Backyardless & Sneakaboards

A sneakaboard is someone who lives aboard their boat (i.e., a liveaboard) but is breaking the rules of the management or the community by doing so. Someone might sneakaboard simply to avoid paying the liveaboard fee which is additional to moorage or because living aboard is not allowed by the marina and/or not allowed by the community.

We have never been sneakaboards. We have always managed to find places that accepted liveaboards and then paid the fee.

While leaving the West Coast of Vancouver Island we had arranged a sublet in the greater Victoria area. We pulled in, were met at the dock with a key, exchanged contact info for payment and began settling into our part-winter backyard. I found the local library, we checked out the grocery, and generally enjoyed the last bits of summer.

On our second day there we were accosted by the marina manager who was mad that we were there without being told by our subletters and adamant that we could not live aboard at that marina or in that community. Not only the bearer of bad news, he was one of those "about to have an aneurysm" type of guys.

It turns out that the owners had made arrangements with management to sublet and management hadn't told the marina manager but that it was not legal in that community for us to liveaboard. After we called them to discuss the marina manager, the very nice people who were subletting the slip called and made an arrangement with him and the owners to look the other way while we were there.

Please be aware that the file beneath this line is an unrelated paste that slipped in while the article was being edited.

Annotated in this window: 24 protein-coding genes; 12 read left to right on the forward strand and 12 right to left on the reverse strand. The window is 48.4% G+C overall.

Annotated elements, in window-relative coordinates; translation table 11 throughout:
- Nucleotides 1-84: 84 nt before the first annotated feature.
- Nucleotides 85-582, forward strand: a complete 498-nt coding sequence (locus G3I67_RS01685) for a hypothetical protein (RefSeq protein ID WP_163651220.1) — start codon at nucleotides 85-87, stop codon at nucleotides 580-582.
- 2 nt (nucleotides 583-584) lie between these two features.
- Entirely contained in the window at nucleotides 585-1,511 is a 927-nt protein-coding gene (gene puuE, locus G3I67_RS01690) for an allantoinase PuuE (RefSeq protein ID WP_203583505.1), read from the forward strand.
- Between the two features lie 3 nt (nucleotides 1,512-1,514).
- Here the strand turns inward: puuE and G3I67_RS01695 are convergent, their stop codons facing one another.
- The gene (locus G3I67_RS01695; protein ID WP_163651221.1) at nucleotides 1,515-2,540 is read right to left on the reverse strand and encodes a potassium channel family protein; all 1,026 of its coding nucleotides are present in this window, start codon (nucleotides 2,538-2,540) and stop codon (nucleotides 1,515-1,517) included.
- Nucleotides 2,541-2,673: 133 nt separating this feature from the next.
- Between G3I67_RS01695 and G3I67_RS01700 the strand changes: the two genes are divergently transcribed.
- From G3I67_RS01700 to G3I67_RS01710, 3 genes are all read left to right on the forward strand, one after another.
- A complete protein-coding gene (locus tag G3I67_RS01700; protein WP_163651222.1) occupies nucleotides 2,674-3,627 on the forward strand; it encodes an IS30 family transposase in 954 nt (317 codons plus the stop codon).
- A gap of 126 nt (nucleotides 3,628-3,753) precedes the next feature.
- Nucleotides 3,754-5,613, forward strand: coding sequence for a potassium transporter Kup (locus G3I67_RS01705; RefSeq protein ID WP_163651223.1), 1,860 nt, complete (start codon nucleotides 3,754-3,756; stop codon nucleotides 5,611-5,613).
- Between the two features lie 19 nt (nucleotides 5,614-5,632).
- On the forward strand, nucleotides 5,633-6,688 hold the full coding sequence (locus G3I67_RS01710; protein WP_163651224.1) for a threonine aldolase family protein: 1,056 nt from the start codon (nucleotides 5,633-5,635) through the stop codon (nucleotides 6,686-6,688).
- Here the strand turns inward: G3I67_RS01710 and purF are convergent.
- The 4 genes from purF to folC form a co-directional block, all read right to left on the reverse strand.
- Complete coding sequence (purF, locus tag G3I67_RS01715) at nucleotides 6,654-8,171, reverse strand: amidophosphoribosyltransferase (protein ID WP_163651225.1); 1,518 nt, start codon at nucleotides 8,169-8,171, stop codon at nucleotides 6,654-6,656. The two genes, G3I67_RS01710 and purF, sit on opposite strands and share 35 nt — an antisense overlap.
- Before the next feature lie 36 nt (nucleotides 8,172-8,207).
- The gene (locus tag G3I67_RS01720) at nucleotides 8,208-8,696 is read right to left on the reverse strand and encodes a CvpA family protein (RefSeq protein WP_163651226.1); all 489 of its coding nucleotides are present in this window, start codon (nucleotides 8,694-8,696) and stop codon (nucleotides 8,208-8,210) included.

But the entire experience felt dirty. Over the next few days as we scrambled to make alternate arrangements we noticed that there are many, many liveaboards in that marina and all of them scurry around, trying not to be noticed, not meeting each others eyes. We're not very good at being inconspicuous or living quietly. What's the point?

One notable exception was this gentleman who, after chatting with us for a bit, said "there is something nice about you two. If I were a pastor I would marry you." I later wondered if it was a joke to himself because he was actually a pastor. He seemed like the calm, shepherding type.

So we broke the sublet arrangement, made another arrangement, found an even better arrangement and broke the second as well, all within about 12 hours. So now I felt backyardless and flaky.

In the end, we are settled in a great spot. We love our new community. We are enjoying being in Victoria again and we are well situated to park the boat while Carol works about half time and while we do some land and air travel in between.

4 comments:

  1. I've never understood why some marinas do not allow liveaboards. So long as the boat is in good shape and tidy, having liveaboards in your marina is the best way to provide security. Security that pays the marina, not the other way around!

    Ah well, glad you are sorted and sorry you had to deal with Angry Marina Manager.

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  2. So where are you at now in Victoria?

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  3. Re: “Not only the bearer of bad news, he was one of those "about to have an aneurysm" type of guys.”

    Sounds a bit like the Dockmaster at my local marina. Unfortunately it is another place where you have to covertly live-aboard. Luckily, I just coped a dose of his temperament dropping off some sails at the visitors dock for repairs in the same marina complex. Apparently the sign stating “Visitors 2 hrs Limit” applied only to financial club members!

    I am glad your story has a happy ending!

    Shane

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  4. @Ceol Mors - I agree completely. People on the docks who know who belongs are great security.
    @Cindy - Shoot us an email and I'll give you the specifics.
    @Shane - Thanks!

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